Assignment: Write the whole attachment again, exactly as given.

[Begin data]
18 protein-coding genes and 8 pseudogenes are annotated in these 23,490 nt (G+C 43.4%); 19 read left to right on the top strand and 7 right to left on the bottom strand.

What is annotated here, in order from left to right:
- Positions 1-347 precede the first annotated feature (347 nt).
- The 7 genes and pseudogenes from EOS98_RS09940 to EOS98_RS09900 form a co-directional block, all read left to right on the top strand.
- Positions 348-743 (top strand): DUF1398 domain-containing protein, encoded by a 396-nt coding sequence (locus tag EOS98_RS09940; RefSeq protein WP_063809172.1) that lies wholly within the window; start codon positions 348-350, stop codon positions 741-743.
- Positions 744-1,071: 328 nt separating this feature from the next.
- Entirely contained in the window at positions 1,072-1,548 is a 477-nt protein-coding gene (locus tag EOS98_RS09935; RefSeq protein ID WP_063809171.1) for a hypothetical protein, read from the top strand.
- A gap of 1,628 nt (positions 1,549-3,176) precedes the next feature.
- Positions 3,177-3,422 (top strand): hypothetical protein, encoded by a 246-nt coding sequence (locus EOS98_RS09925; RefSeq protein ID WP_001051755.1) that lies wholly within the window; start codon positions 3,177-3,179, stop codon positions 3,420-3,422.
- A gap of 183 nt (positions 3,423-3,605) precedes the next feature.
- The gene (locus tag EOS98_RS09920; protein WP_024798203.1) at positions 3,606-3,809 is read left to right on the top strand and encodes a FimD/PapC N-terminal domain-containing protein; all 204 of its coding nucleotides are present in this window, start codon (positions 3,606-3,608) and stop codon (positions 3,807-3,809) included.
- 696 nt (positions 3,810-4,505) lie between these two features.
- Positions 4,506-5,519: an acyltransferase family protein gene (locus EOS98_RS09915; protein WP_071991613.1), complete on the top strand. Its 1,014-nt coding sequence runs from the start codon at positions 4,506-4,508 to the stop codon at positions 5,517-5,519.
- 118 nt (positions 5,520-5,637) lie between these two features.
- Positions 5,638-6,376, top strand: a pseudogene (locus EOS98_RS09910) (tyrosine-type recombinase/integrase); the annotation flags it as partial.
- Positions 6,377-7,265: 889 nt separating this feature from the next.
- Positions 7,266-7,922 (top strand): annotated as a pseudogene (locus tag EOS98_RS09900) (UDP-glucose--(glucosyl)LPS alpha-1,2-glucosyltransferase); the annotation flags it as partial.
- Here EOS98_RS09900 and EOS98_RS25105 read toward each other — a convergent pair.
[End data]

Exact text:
18 protein-coding genes and 8 pseudogenes are annotated in these 23,490 nt (G+C 43.4%); 19 read left to right on the top strand and 7 right to left on the bottom strand.

What is annotated here, in order from left to right:
- Positions 1-347 precede the first annotated feature (347 nt).
- The 7 genes and pseudogenes from EOS98_RS09940 to EOS98_RS09900 form a co-directional block, all read left to right on the top strand.
- Positions 348-743 (top strand): DUF1398 domain-containing protein, encoded by a 396-nt coding sequence (locus tag EOS98_RS09940; RefSeq protein WP_063809172.1) that lies wholly within the window; start codon positions 348-350, stop codon positions 741-743.
- Positions 744-1,071: 328 nt separating this feature from the next.
- Entirely contained in the window at positions 1,072-1,548 is a 477-nt protein-coding gene (locus tag EOS98_RS09935; RefSeq protein ID WP_063809171.1) for a hypothetical protein, read from the top strand.
- A gap of 1,628 nt (positions 1,549-3,176) precedes the next feature.
- Positions 3,177-3,422 (top strand): hypothetical protein, encoded by a 246-nt coding sequence (locus EOS98_RS09925; RefSeq protein ID WP_001051755.1) that lies wholly within the window; start codon positions 3,177-3,179, stop codon positions 3,420-3,422.
- A gap of 183 nt (positions 3,423-3,605) precedes the next feature.
- The gene (locus tag EOS98_RS09920; protein WP_024798203.1) at positions 3,606-3,809 is read left to right on the top strand and encodes a FimD/PapC N-terminal domain-containing protein; all 204 of its coding nucleotides are present in this window, start codon (positions 3,606-3,608) and stop codon (positions 3,807-3,809) included.
- 696 nt (positions 3,810-4,505) lie between these two features.
- Positions 4,506-5,519: an acyltransferase family protein gene (locus EOS98_RS09915; protein WP_071991613.1), complete on the top strand. Its 1,014-nt coding sequence runs from the start codon at positions 4,506-4,508 to the stop codon at positions 5,517-5,519.
- 118 nt (positions 5,520-5,637) lie between these two features.
- Positions 5,638-6,376, top strand: a pseudogene (locus EOS98_RS09910) (tyrosine-type recombinase/integrase); the annotation flags it as partial.
- Positions 6,377-7,265: 889 nt separating this feature from the next.
- Positions 7,266-7,922 (top strand): annotated as a pseudogene (locus tag EOS98_RS09900) (UDP-glucose--(glucosyl)LPS alpha-1,2-glucosyltransferase); the annotation flags it as partial.
- Here EOS98_RS09900 and EOS98_RS25105 read toward each other — a convergent pair.